My name, Haley, comes from the Old English word for “whole.” Think “hale and hearty” (whole and healthy). It’s also connected to the Old English word for “holy” or “sacred,” hallowed—they have the same root.

God wants us to be holy because he wants us to be whole, to be fully ourselves as he designed us to be. Sin disfigures our souls, holding us back from this wholeness, or holiness, that God desires for us. Sin also distorts the way we understand the world, preventing us from having the clear soul-vision we need to live out our purpose: to love well. Our vices are failures to love, which in turn prevent us from being truly good.

God wants us to be holy because he wants us to be whole, to be fully ourselves as he designed us to be.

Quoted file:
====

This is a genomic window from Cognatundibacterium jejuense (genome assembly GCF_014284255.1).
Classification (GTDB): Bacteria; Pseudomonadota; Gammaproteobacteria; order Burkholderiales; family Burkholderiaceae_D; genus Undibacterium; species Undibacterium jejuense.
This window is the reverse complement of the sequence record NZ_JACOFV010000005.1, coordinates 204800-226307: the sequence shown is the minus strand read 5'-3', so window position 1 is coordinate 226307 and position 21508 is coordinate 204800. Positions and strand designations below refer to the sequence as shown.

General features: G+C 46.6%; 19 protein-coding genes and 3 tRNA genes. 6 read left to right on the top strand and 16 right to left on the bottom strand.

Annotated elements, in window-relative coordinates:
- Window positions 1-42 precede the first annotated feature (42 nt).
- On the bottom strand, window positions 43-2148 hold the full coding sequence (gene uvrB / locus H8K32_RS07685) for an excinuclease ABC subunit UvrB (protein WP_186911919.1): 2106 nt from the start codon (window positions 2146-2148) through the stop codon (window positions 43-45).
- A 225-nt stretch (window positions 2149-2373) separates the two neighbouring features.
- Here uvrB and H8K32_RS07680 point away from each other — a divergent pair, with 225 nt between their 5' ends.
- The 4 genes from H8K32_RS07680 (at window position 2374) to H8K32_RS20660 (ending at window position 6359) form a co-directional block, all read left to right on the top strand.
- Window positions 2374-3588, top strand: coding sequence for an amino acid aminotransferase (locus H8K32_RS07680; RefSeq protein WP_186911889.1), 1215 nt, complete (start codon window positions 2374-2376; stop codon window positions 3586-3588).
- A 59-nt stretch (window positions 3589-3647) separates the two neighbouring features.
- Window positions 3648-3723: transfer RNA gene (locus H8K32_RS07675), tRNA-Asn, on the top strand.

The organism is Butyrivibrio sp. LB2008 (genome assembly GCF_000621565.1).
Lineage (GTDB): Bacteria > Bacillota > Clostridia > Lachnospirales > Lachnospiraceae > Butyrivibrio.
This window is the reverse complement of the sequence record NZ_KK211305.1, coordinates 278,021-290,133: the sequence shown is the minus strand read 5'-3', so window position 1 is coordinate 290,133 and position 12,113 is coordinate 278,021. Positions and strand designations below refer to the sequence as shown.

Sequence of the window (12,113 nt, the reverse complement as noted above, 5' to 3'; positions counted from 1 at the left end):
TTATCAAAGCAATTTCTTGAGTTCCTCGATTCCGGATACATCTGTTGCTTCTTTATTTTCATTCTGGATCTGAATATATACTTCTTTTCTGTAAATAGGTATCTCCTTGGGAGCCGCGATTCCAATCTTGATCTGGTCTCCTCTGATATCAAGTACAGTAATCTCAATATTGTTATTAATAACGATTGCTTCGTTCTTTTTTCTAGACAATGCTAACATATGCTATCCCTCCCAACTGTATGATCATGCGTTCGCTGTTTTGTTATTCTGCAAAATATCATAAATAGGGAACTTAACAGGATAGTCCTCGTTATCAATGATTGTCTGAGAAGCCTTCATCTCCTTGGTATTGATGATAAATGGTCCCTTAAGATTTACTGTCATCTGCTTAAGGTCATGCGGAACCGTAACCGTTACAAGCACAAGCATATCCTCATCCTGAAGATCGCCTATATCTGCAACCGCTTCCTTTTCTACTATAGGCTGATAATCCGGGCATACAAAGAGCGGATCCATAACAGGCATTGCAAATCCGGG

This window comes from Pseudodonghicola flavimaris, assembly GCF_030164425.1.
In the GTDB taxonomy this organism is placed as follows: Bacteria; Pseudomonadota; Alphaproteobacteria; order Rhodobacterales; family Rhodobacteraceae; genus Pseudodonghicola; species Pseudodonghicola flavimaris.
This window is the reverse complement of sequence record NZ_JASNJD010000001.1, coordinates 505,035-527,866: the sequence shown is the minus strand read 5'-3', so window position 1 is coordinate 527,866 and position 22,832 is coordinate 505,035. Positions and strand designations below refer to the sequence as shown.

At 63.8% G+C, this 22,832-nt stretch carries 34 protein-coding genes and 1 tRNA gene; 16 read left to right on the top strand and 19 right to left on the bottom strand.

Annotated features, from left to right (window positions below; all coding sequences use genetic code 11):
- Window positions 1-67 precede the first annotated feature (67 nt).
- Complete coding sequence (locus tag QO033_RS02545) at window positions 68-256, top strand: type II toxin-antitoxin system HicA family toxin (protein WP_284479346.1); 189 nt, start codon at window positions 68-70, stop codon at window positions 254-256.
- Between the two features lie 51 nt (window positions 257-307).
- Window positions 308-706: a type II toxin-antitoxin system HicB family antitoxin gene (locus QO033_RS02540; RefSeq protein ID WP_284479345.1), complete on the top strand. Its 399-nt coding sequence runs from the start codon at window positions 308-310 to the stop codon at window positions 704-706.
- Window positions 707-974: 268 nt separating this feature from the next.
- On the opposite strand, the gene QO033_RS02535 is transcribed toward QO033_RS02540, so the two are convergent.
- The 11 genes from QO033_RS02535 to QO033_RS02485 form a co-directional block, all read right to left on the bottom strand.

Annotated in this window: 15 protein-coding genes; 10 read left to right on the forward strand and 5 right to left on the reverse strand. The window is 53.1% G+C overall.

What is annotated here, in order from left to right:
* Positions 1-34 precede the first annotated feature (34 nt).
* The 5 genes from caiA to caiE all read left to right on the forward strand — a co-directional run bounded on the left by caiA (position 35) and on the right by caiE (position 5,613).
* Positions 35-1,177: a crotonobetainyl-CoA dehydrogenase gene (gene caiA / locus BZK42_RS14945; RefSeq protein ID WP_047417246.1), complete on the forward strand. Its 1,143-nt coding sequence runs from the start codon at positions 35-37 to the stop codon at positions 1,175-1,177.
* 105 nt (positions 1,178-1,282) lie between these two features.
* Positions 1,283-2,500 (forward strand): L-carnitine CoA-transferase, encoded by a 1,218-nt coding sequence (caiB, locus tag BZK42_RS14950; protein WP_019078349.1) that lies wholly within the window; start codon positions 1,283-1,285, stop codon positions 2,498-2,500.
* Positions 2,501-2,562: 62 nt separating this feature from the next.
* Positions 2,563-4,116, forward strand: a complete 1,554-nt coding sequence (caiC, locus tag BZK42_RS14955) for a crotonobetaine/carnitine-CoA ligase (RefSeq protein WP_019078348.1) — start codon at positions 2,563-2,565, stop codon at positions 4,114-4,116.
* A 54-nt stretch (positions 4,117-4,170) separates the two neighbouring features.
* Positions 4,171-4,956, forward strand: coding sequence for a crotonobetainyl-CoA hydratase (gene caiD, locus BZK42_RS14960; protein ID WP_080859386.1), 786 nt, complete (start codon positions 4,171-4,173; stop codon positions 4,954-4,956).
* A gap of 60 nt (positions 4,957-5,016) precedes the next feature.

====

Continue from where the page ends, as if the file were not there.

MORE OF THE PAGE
What makes someone a good person is one of the deepest questions of the human soul. Today, there is a strong aversion to the idea that certain actions are objectively right or wrong, leaving even professing Christians choosing the more socially acceptable path of moral relativism: “Who can say?” But Austen disagrees with this modern claim that there is no right answer. She subscribes to a Christian tradition of objective morality that teaches that it’s possible to know what is right and that we have the freedom to choose it. And that assent to moral objectivity is part of what keeps us reading her novels, creating new film adaptations, and discussing her exploration of ancient traditions of virtue. We get lost in Austen’s works in no small part because we long for a world in which it is possible to know what is right, how to behave, and what we want to become. Austen’s characters are familiar with the social conventions of their time—what fork to begin a meal with, what words to say in polite conversation, and what clothes to wear. But this isn’t why we are drawn to them. We want to inhabit a world in which the deep moral choices of how human beings ought to act are—although not always easy—clear.